Parshas Yisro: Know Thine Place

In this week’s parsha, Parshas Yisro, Yisro, the priest of Midyan and father-in-law of Moshe Rabbeinu arrives at the Israelite encampment in the desert.  After hearing about all the great miracles that Hashem did for Moshe and the Bnei Yisrael, Yisro is moved to come join the nation in the desert.  Along with him, he brings Tziporah, Moshe’s wife, and their two sons, Gershom and Eliezer.  When Yisro sees Moshe single-handedly judging the people from morning till evening, with the nation standing around him to hear the word of G-d, Yisro realizes the situation is unsustainable.  He instructs Moshe to appoint lower courts who will hear lesser claims, and the weightier matters should be brought to Moshe for judgment.  In this way, Yisro says, you (Moshe) and the nation will be able to be sustained.  Ever the humble servant of G-d (cf. Num.12:3), Moshe Rabbeinu takes Yisro’s advice.

It’s extremely curious to note that the opening verses of the sedra repeatedly stress that Yisro is Moshe’s father-in-law.  In a Torah where every single word is measured, and not one word is superfluous, why does the Torah repeat (almost in every pasuk!) that Yisro is Moshe’s father-in-law?  To appreciate the degree of repetition, it is worthy to look at the opening verses of the sedra:

וַיִּשְׁמַ֞ע יִתְר֨וֹ כֹהֵ֤ן מִדְיָן֙ חֹתֵ֣ן מֹשֶׁ֔הand Yisro, the priest of Midyan, the father-in-law of Moshe heard all that G-d did for Moshe and Israel (Shemos 18:1);

וַיִּקַּ֗ח יִתְרוֹ֙ חֹתֵ֣ן מֹשֶׁ֔ה אֶת־צִפֹּרָ֖ה אֵ֣שֶׁת מֹשֶׁ֑הand Yisro, the father-in-law of Moshe, took Tzipporah the wife of Moshe (18:2);

וַיָּבֹ֞א יִתְר֨וֹ חֹתֵ֥ן מֹשֶׁ֛ה וּבָנָ֥יו וְאִשְׁתּ֖וֹ אֶל־מֹשֶׁ֑ה אֶל־הַמִּדְבָּ֗רAnd Yisro, the father-in-law of Moshe came, and the sons and the wife of Moshe, to the desert (v.5);

וַיֹּ֙אמֶר֙ אֶל־מֹשֶׁ֔ה אֲנִ֛י חֹתֶנְךָ֥ יִתְר֖וֹ בָּ֣א אֵלֶ֑יךָand he said to Moshe, I am your father-in-law Yisro, coming to you (v.6);

וַיֵּצֵ֨א מֹשֶׁ֜ה לִקְרַ֣את חֹֽתְנ֗וֹand Moshe went out to greet his father-in-law (v.7);

וַיְסַפֵּ֤ר מֹשֶׁה֙ לְחֹ֣תְנ֔וֹ אֵת֩ כׇּל־אֲשֶׁ֨ר עָשָׂ֤ה ה֙לְפַרְעֹ֣הand Moshe told his father-in-law all that Hashem did to Pharaoh (v.8);

וַיִּקַּ֞ח יִתְר֨וֹ חֹתֵ֥ן מֹשֶׁ֛ה עֹלָ֥ה וּזְבָחִ֖יםand Yisro the father-in-law of Moshe took sacrificial offerings (v.12);

וַיַּרְא֙ חֹתֵ֣ן מֹשֶׁ֔ה אֵ֛ת כׇּל־אֲשֶׁר־ה֥וּא עֹשֶׂ֖ה לָעָ֑ם – and the father-in-law of Moshe saw all that he was doing for the nation (v.14);

וַיֹּ֥אמֶר מֹשֶׁ֖ה לְחֹתְנ֑וֹ כִּֽי־יָבֹ֥א אֵלַ֛י הָעָ֖ם – and Moshe said to his father-in-law, because the nation will come to me to seek out (the word of) G-d (v.15).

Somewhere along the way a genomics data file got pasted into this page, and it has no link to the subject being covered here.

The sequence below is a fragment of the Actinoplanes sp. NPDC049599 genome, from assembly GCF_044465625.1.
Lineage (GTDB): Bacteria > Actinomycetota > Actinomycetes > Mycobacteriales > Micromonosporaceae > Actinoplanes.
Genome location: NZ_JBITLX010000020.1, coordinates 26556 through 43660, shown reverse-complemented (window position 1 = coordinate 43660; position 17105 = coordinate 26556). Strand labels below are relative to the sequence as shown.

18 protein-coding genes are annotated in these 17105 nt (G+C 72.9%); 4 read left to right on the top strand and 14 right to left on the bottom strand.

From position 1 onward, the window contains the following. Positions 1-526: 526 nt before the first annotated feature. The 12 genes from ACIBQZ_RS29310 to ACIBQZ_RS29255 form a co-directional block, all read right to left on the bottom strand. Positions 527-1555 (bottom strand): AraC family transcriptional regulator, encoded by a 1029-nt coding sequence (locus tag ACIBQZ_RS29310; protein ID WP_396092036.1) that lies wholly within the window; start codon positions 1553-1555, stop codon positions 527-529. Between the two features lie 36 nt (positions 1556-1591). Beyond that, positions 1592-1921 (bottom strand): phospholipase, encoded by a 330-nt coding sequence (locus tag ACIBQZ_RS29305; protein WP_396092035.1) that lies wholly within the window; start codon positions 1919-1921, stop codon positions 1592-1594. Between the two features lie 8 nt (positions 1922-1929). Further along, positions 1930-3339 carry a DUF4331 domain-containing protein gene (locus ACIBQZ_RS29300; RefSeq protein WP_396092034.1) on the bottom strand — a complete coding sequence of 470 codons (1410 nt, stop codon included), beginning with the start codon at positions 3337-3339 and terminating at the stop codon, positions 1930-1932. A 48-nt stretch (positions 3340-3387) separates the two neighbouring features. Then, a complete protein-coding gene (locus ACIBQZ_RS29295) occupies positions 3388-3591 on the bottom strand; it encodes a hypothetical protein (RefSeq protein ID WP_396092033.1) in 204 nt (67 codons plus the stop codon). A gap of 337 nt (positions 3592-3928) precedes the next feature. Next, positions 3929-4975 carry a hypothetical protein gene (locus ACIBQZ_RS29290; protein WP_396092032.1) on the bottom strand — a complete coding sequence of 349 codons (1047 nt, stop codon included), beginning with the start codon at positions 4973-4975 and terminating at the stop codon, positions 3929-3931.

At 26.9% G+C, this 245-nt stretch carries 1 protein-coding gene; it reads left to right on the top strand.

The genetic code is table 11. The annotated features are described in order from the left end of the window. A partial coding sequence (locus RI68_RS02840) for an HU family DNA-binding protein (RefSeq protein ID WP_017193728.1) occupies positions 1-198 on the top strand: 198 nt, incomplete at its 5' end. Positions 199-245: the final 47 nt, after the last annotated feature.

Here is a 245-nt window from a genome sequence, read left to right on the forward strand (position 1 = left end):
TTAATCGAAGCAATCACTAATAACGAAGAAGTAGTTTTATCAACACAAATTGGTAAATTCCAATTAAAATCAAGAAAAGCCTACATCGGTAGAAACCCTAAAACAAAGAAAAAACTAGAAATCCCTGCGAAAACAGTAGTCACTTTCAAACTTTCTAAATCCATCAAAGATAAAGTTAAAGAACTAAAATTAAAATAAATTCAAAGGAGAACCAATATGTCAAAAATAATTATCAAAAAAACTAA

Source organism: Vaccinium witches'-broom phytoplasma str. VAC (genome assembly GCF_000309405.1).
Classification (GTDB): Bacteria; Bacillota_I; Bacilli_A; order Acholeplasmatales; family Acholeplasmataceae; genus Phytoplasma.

The repetition is astonishing!  In a Torah where every single word is measured, and not one word is extra or wasted, what is the message the Torah is teaching us in repeating over and over again that Yisro is Moshe’s father-in-law?  It cannot simply be telling us the relationship between the two men, because that is already abundantly clear.  

When I posed this question, my father-in-law (how apropos! and no pun intended), Mr. Norman (Naftali) Horowitz amu”sh, suggested a beautiful answer.   

He pointed out that in the opening section of the sedra, whenever Yisro’s name is mentioned vis-a-vis Moshe, or their interaction, he is listed as the father-in-law of Moshe.  But when a verse mentions his name NOT in connection to Moshe, it only says Yisro – because there is no direct relationship in those verses to Moshe (see 18:9,10).  

What’s the lesson?  A person must always know their place and position when interacting with, and in the presence of, a great person and one greater than them.  The Torah is teaching us a lesson in kavod, respect, honor and dignity for our elders, teachers, rabbonim, leaders, and parents.  One can never get too comfortable with a great person – our awe must always remain intact and in place – so we show them the proper respect.

Every time Yisro interacted with, or spoke to, Moshe, the Torah reminds us that he was the father-in-law of Moshe.  The respect Yisro had remained, and did not diminish over time.  He did not become complacent or so “used to” Moshe that he forgot before whom he stood.  As my father-in-law suggested, “Yisro never got ‘too comfortable’ to not give Moshe the kavod.” No matter how great Yisro was, he always remembered that Moshe was greater, and acted humbly and with reverence before him.  

As much as Rav Dovid Feinstein zt’l (1929-2020) knew and as fluently as he knew it… he completely nullified his own opinion to that of Rav Yosef Shalom Elyashiv zt’l (1910-2012).  He had a designated seforim shelf for Rav Elyashiv’s teshuvos and he would give personal funds to the Rav’s grandson to help print the Torah of R’ Elyashiv.

Once, when he was unable to find a single proof in all of Shas to pasken a shailoh, he recommended the questioners go ask Rav Elyashiv.  One of the men spoke up, “With all due respect to R’ Elyashiv, if the Rosh Yeshiva (Rav Dovid) cannot find a proof, is it likely that R’ Elyashiv will find one?”  “No,” answered Rav Dovid, “he probably will not find a proof either.  But when there are no raayos (proofs), no sources in Chazal to direct us, then the practical decisions have to come from a gadol baTorah, and he is a real gadol!” (Reb Dovid, Artscroll, p.166).

Yisro always knew his position and gave Moshe the kavod he deserved, never becoming accustomed (or dulled) to the greatness of Moshe.  From here we further learn a lesson vis-a-vis the pachad and yirah one must strive to feel towards the RS”O.  If such is the respect we must give our teachers, elders and gedolim, how much more so – kal v’chomer ben beno shel kal v’chomer – to the Melech Malchei Ha’melachim, HKB”H, the Source of all blessings and all good.

בברכת בשורות טובות ושבת שלום,


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